Casey Calls for Revisions in Pa.'s Aid System for Spec. Ed.
In an effort to resolve Pennsylvania's prolonged crisis over special-education funding, Gov. Robert P. Casey last week called for basic changes in the way the state pays for services to handicapped children.
Mr. Casey's plan, included in his annual budget message, would bring the state's special-education system more into line with its mechanism for funding regular education.
Currently, school districts receive a portion of state aid for special education at the beginning of each school year. If they spend more than that amount during the year, the state must make up the difference.
In recent years, however, the state has been unable to make those payments, resulting in a mounting deficit in the its special-education budget. Intense controversy over the issue led to the resignation last year of the state secretary of education, Thomas K. Gilhool. (See Education Week, June 14, 1989.)
In place of that system, Mr. Casey proposed providing aid purely on a reimbursement basis.
He also said he would introduce legislation to give control over special-education costs to local school boards. That would mean the state's 32 intermediate units, which now are directly funded by the state to provide regional special-education services, would have to contract with local school districts.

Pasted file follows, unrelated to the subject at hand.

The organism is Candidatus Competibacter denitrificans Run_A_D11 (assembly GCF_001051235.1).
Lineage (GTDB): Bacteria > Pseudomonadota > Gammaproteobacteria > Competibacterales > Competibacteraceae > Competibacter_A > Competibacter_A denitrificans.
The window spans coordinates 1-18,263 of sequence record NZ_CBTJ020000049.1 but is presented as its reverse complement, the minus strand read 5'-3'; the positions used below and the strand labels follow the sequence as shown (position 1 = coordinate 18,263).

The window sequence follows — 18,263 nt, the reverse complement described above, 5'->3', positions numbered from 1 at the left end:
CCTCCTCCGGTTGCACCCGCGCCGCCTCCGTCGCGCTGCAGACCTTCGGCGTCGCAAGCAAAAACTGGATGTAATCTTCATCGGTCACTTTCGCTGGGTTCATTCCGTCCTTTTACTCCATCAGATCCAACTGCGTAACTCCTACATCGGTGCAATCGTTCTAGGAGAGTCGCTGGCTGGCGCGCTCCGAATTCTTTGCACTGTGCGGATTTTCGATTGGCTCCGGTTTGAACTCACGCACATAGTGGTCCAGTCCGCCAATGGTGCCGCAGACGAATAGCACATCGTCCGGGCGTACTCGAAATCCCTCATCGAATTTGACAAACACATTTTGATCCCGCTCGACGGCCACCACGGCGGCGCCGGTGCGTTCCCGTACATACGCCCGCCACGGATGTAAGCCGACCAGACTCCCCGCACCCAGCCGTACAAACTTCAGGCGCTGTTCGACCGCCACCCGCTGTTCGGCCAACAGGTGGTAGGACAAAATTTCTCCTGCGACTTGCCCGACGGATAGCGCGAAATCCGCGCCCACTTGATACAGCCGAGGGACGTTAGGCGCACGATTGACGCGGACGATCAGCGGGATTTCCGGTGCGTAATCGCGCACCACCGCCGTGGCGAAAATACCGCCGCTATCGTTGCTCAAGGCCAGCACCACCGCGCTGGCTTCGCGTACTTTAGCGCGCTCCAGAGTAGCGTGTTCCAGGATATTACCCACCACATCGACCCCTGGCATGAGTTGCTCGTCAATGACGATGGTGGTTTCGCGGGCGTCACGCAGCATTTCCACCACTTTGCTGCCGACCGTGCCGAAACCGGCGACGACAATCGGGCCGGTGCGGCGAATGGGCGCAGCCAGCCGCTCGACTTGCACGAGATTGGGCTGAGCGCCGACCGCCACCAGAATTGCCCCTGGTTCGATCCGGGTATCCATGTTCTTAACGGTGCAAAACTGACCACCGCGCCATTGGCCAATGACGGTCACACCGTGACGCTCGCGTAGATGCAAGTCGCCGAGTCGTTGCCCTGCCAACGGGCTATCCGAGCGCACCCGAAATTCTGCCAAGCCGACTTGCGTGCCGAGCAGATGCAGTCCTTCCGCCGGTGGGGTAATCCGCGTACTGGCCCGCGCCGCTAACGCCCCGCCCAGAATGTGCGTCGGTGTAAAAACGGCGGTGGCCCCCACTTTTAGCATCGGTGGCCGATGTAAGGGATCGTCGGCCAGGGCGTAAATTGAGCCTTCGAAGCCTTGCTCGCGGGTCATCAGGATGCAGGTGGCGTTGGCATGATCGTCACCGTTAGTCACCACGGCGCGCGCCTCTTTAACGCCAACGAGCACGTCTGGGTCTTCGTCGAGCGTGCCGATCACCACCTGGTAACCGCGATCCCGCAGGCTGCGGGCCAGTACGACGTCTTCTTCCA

To ease the transition to the new system, Mr. Casey called for boosting state special-education funding by 9 percent, to $380 million.
Shifting the Burden?
But some education groups said last week that the proposed changes would shift the financial burden to local districts.
"What we're seeing is the Commonwealth walking away from its responsiblity to share the costs of special education," said Thomas Gentzel, a lobbyist for the Pennsylvania School Boards Association.
He noted that the proposed funding increase would be reduced by an $83-million shortfall already accumulated this year for special-education services. In addition, he said, it comes at a time when state officials are considering new rules that could further increase special-education costs, at least in the short term. (See Education Week, Jan. 31, 1990.)
Aides to the Governor responded that the budget also includes a $5-million allocation to support one of the most costly items in the proposed special-education rules--creation of "instructional-support teams'' to work with every student who has trouble learning.
Mr. Casey's cost-control plan was part of a $12.3-billion budget containing modest increases for education. His proposal to increase basic education spending by about 4 percent--or $180 million--represents the smallest such increase in several years, according to education lobbyists.
The Governor also called for raising the minimum starting salary for teachers from $18,500 to $21,000. He offered state funds to help districts pay for the increase.--dv